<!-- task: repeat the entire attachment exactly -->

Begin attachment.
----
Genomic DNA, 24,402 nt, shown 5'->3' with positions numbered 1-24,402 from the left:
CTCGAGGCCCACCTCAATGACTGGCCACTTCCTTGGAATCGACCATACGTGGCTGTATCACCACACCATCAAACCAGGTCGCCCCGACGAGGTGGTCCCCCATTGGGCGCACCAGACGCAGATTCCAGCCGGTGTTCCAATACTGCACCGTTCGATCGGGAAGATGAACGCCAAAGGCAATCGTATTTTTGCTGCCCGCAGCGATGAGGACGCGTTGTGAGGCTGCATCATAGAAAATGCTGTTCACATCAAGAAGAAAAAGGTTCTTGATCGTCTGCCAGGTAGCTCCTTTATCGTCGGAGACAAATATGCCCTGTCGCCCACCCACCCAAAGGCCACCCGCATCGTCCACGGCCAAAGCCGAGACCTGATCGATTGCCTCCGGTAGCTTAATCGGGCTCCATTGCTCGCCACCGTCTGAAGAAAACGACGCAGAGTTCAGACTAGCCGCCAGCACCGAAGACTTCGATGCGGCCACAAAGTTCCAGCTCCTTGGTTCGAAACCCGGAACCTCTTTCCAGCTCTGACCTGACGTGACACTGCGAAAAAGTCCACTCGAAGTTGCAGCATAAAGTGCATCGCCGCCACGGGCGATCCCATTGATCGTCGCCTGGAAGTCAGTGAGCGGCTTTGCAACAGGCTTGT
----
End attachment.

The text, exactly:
Genomic DNA, 24,402 nt, shown 5'->3' with positions numbered 1-24,402 from the left:
CTCGAGGCCCACCTCAATGACTGGCCACTTCCTTGGAATCGACCATACGTGGCTGTATCACCACACCATCAAACCAGGTCGCCCCGACGAGGTGGTCCCCCATTGGGCGCACCAGACGCAGATTCCAGCCGGTGTTCCAATACTGCACCGTTCGATCGGGAAGATGAACGCCAAAGGCAATCGTATTTTTGCTGCCCGCAGCGATGAGGACGCGTTGTGAGGCTGCATCATAGAAAATGCTGTTCACATCAAGAAGAAAAAGGTTCTTGATCGTCTGCCAGGTAGCTCCTTTATCGTCGGAGACAAATATGCCCTGTCGCCCACCCACCCAAAGGCCACCCGCATCGTCCACGGCCAAAGCCGAGACCTGATCGATTGCCTCCGGTAGCTTAATCGGGCTCCATTGCTCGCCACCGTCTGAAGAAAACGACGCAGAGTTCAGACTAGCCGCCAGCACCGAAGACTTCGATGCGGCCACAAAGTTCCAGCTCCTTGGTTCGAAACCCGGAACCTCTTTCCAGCTCTGACCTGACGTGACACTGCGAAAAAGTCCACTCGAAGTTGCAGCATAAAGTGCATCGCCGCCACGGGCGATCCCATTGATCGTCGCCTGGAAGTCAGTGAGCGGCTTTGCAACAGGCTTGT